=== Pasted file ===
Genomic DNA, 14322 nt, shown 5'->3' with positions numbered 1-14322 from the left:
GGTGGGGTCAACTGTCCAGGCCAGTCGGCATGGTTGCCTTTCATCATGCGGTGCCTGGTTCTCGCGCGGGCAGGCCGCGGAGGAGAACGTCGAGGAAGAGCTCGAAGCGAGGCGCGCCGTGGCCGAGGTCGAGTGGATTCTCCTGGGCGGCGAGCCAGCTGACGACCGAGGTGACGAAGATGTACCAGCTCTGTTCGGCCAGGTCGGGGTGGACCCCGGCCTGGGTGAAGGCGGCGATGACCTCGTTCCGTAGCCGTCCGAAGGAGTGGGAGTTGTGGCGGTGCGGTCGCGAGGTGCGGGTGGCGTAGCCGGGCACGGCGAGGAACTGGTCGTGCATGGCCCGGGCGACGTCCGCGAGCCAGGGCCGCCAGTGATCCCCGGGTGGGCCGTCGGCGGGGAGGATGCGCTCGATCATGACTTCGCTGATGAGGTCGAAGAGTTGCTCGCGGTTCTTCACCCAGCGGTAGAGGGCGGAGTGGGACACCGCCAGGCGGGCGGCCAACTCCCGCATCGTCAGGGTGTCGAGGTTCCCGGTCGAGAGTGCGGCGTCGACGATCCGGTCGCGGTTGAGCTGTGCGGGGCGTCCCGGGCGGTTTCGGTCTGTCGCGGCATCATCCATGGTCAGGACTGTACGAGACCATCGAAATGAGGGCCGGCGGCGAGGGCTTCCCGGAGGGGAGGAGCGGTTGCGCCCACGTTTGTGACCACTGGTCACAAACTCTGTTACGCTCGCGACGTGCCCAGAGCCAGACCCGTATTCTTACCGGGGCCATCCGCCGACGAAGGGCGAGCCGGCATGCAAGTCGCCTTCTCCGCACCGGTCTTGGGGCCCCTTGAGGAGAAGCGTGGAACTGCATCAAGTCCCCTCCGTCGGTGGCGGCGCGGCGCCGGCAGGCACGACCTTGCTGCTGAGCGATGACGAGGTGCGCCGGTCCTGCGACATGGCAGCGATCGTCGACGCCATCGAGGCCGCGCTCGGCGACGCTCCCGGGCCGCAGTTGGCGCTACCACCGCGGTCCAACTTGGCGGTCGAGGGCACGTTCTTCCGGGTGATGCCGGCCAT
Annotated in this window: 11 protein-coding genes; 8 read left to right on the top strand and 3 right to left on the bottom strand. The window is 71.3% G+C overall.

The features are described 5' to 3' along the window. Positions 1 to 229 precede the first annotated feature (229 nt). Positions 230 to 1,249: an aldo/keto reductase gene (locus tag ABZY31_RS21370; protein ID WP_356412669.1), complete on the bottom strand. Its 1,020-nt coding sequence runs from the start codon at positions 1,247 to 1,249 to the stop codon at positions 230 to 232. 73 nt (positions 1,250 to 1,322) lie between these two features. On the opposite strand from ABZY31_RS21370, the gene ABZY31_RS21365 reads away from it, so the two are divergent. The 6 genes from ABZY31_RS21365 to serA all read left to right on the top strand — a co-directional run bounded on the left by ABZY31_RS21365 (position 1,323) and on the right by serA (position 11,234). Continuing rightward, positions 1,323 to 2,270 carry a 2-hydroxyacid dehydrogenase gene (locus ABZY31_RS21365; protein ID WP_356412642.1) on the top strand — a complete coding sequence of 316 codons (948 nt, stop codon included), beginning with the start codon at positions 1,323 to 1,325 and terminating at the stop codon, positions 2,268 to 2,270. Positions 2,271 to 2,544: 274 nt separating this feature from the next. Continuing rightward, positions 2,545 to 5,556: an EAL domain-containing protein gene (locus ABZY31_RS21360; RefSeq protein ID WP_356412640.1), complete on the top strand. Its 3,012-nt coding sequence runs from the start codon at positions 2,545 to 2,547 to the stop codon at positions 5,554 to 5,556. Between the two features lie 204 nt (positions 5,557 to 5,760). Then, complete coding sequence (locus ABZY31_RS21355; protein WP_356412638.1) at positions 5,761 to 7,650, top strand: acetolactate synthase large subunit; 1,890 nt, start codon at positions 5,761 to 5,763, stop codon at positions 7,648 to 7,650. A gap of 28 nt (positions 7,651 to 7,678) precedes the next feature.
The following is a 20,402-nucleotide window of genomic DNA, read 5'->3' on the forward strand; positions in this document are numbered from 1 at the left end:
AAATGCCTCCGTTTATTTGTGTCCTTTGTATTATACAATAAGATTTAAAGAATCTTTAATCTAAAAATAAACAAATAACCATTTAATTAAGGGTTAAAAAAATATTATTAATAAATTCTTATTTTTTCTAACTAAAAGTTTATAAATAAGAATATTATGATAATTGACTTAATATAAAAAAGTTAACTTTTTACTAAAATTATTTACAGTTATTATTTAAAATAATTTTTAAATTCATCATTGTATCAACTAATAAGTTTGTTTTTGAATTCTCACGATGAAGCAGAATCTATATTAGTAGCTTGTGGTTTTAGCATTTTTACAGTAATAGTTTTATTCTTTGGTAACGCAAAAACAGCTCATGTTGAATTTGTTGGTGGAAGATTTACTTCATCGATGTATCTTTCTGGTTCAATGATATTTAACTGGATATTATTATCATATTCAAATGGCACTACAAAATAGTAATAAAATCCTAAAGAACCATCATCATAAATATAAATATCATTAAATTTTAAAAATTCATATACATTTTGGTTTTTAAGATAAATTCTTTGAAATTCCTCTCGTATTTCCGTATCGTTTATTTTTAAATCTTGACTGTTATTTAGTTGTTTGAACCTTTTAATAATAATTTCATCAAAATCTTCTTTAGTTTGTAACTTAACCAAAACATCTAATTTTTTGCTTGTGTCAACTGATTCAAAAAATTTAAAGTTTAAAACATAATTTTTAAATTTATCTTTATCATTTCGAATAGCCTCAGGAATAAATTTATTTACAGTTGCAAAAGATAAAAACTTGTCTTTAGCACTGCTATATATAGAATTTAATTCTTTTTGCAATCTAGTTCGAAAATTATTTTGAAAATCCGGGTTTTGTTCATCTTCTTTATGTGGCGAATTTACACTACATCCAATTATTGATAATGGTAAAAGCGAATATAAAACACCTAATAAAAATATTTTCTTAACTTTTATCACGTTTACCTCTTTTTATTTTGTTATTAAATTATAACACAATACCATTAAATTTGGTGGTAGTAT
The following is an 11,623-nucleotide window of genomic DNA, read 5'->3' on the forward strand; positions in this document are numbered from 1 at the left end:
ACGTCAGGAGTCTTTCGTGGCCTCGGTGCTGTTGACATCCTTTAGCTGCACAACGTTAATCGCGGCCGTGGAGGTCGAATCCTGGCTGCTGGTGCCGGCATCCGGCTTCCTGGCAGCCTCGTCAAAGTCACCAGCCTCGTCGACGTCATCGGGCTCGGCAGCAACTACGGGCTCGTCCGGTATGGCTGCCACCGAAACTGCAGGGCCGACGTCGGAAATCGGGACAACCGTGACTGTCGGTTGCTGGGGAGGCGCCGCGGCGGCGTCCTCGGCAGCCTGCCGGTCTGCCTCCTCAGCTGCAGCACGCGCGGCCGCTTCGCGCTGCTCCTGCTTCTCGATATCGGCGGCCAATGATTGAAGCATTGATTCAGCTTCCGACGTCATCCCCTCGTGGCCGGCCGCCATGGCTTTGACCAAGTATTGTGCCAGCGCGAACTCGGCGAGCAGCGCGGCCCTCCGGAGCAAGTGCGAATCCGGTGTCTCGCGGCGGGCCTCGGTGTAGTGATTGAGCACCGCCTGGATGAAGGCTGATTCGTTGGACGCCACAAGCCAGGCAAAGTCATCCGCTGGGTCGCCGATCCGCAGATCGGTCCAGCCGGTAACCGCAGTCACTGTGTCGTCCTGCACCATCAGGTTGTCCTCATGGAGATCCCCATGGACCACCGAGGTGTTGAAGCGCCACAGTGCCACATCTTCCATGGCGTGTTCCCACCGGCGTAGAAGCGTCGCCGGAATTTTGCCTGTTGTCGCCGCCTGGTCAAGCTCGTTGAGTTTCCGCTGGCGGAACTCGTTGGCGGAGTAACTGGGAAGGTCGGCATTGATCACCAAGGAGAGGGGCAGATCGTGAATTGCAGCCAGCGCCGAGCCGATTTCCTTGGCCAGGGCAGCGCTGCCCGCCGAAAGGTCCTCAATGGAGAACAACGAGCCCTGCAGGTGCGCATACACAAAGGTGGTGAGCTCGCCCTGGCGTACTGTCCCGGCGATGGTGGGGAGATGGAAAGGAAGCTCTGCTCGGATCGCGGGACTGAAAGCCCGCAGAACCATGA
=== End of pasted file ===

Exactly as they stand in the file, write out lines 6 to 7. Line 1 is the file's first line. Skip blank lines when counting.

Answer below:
AAATGCCTCCGTTTATTTGTGTCCTTTGTATTATACAATAAGATTTAAAGAATCTTTAATCTAAAAATAAACAAATAACCATTTAATTAAGGGTTAAAAAAATATTATTAATAAATTCTTATTTTTTCTAACTAAAAGTTTATAAATAAGAATATTATGATAATTGACTTAATATAAAAAAGTTAACTTTTTACTAAAATTATTTACAGTTATTATTTAAAATAATTTTTAAATTCATCATTGTATCAACTAATAAGTTTGTTTTTGAATTCTCACGATGAAGCAGAATCTATATTAGTAGCTTGTGGTTTTAGCATTTTTACAGTAATAGTTTTATTCTTTGGTAACGCAAAAACAGCTCATGTTGAATTTGTTGGTGGAAGATTTACTTCATCGATGTATCTTTCTGGTTCAATGATATTTAACTGGATATTATTATCATATTCAAATGGCACTACAAAATAGTAATAAAATCCTAAAGAACCATCATCATAAATATAAATATCATTAAATTTTAAAAATTCATATACATTTTGGTTTTTAAGATAAATTCTTTGAAATTCCTCTCGTATTTCCGTATCGTTTATTTTTAAATCTTGACTGTTATTTAGTTGTTTGAACCTTTTAATAATAATTTCATCAAAATCTTCTTTAGTTTGTAACTTAACCAAAACATCTAATTTTTTGCTTGTGTCAACTGATTCAAAAAATTTAAAGTTTAAAACATAATTTTTAAATTTATCTTTATCATTTCGAATAGCCTCAGGAATAAATTTATTTACAGTTGCAAAAGATAAAAACTTGTCTTTAGCACTGCTATATATAGAATTTAATTCTTTTTGCAATCTAGTTCGAAAATTATTTTGAAAATCCGGGTTTTGTTCATCTTCTTTATGTGGCGAATTTACACTACATCCAATTATTGATAATGGTAAAAGCGAATATAAAACACCTAATAAAAATATTTTCTTAACTTTTATCACGTTTACCTCTTTTTATTTTGTTATTAAATTATAACACAATACCATTAAATTTGGTGGTAGTAT
The following is an 11,623-nucleotide window of genomic DNA, read 5'->3' on the forward strand; positions in this document are numbered from 1 at the left end: